Which cantilever to choose for re-tip

I have two cartridges I plan on having re tipped by Soundsmith. One is a Shelter 501 II, and the other is a Lyra Lydian B.
Both of these came originally with boron cantilevers. 
Is it worth the $450 each for the boron or should I go for the $350 ruby? 
Why not call Ledermann and ask him about it? The carts are different enough could be one is more suited to one than the other. If anyone would know it would be him.
Just remember, it’s NOT going to be the same cartridge afterwards.

To your ears, it could be better, different,same or anything in between. It will be a glued on to the stub of whats remaining from the original.

I had a Sumiko Blackbird done with the ruby. I actually liked the presentation more than the original. I eventually crashed that one too. Moved on. My awareness to be cautious anytime I’m around the table, has grown since then.

Personally, I would save the $200, and get the ruby.
Dear @jsbail : With out doubt you must go for the boron cantilever. At the ened the manufacturer designer decided that those cartridge models gone with boron cantilever.

Regards and enjoy the MUSIC NOT DISTORTIONS,
If you are a klutz most definitely Boron. Harder to break. Millercarbon, stick with your Koetsu and get off that "jitter" merry-go-round. Ledermann could never tell what these cartridges really sound like because they "jitter" too much. Imagine that, fixing all these jittery cartridges so they can "jitter" some more. Lets call up Lewis Carroll and have a tea party. 
I would leave it up to Peter.  Both times I sent him carts he felt the best way to go was to just replace the stylus on the original cantilever.  And yes, he used what appears to be a blob of glue to attach it, but the carts sounded absolutely great when I got them back.  I can't tell you whether they sounded identical to the original, but I was very happy with the sound.  
The best philosophy is to stay with the original cantilever material because the cartridge was designed and built with that choice in mind. So your answer is “boron”. This has nothing to do with one being “better” than the other.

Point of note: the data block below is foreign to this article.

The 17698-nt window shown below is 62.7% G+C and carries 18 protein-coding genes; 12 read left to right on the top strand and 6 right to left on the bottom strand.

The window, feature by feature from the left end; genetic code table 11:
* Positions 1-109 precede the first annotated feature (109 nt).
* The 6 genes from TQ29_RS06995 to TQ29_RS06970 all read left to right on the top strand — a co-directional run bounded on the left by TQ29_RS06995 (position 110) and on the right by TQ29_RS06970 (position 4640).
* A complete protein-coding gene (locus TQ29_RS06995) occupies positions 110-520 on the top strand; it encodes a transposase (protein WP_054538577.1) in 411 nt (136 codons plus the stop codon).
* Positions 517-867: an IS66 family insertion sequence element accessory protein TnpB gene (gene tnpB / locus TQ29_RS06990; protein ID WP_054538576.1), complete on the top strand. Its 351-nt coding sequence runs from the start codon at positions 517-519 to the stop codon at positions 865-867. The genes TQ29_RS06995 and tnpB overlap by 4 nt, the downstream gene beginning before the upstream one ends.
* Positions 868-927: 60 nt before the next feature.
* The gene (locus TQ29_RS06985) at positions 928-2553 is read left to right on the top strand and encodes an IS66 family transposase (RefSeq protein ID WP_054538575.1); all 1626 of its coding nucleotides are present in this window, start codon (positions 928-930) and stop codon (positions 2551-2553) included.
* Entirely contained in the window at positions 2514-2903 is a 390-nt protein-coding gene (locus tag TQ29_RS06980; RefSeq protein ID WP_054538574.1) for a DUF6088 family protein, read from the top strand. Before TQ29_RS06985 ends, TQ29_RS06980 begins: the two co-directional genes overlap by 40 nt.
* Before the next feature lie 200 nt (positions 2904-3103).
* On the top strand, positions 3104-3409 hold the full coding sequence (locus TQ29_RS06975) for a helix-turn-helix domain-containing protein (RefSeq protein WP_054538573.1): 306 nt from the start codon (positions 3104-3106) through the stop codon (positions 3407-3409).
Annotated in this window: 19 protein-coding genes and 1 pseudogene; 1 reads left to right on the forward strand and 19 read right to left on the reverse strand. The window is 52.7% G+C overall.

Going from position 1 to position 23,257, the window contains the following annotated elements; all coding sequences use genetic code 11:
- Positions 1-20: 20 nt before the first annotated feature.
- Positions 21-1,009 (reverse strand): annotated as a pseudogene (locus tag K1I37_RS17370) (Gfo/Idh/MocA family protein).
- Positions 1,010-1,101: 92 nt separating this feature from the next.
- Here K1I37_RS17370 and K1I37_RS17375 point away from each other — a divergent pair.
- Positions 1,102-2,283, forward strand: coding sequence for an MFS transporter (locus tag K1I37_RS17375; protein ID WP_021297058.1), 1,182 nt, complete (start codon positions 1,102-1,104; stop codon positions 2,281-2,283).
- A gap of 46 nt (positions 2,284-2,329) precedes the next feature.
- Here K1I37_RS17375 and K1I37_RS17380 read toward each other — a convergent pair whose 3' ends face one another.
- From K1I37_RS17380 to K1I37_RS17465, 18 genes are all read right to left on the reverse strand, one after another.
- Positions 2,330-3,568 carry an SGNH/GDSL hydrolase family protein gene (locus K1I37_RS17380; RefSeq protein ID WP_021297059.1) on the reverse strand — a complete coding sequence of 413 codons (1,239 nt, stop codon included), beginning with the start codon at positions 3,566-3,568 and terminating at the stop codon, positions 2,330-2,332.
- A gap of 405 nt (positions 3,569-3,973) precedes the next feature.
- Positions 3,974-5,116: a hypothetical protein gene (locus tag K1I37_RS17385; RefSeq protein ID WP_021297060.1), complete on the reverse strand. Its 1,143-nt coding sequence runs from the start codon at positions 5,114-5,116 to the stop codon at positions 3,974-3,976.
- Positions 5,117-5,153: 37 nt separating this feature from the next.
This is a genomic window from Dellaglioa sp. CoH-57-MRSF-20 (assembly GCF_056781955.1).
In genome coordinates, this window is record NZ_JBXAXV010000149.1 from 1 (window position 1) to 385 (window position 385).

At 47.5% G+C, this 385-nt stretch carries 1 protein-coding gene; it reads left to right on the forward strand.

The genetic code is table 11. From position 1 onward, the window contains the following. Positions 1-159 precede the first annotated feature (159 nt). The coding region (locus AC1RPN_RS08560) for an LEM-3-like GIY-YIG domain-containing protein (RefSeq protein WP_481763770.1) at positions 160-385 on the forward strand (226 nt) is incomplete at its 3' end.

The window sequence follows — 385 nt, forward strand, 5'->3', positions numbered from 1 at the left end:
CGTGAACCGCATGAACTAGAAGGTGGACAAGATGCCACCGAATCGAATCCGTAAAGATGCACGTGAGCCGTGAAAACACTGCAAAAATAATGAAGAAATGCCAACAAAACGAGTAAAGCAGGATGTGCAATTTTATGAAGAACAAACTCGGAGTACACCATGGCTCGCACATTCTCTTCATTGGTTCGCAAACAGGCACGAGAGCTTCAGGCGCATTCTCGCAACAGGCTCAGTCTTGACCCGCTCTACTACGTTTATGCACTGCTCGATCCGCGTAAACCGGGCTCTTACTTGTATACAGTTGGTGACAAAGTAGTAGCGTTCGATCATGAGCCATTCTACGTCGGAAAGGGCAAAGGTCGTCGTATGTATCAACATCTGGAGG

By the way, I am only quoting the advice of Jonathan Carr, who designs Lyra cartridges for a living.  He also pointed out that there is a significant difference in mass between boron and sapphire, which would have led the original designer to choose different materials for suspension and damping of boron vs sapphire, etc.
Shelter makes great sounding cartridges; I just wish they had a rebuild, retip, or at least an exchange service - but I've never heard any examples of such a thing? 

What's a shame is that a brand new 501 Mk III costs only like $1000 or so from Japan, right? The $450 boron retip would get you back a Mk II at best, and that's close to the 50% cost of a newer Mk III that you'd expect to get back from a rebuild service (if Shelter had one price-structured like Ortofon and Koetsu). And of course the ruby cantilever will definitely change the sound, maybe not for the better. I don't like either of those options. I'd probably try to see if another retipper can keep boron for less money, or I'd get what I can for the 501 as-is by hocking it, and then buy a brand new Mk III from Japan.
Ok. Seems boron is the way to go on the Shelter. More than half what I paid for the cartridge but still seems worth it if it sounds great when repaired.
I decided to have them evaluate the Lyra. The stylus looks fine but has turned sideways. The cantilever is loose. I hope they can glue it.

FWIW, I chose boron for my Benz Ebony LO, which is what it came with, and I'm very pleased. Sounds like stock, which is what I wanted.
I can't swear to this, but I do believe the Mk3 was at most only a few hundred bucks more than the Mk2 (not double the price of a Mk2), last spring when I was in Tokyo.  It may even have been the same price.  I eventually bought a Mk2 Mono.
 It turns out the Shelter could not be repaired do to suspension damage. My fiancé was trying to do me a favor by dusting. Married her anyway.

Going with a boron cantilever on the Lyra.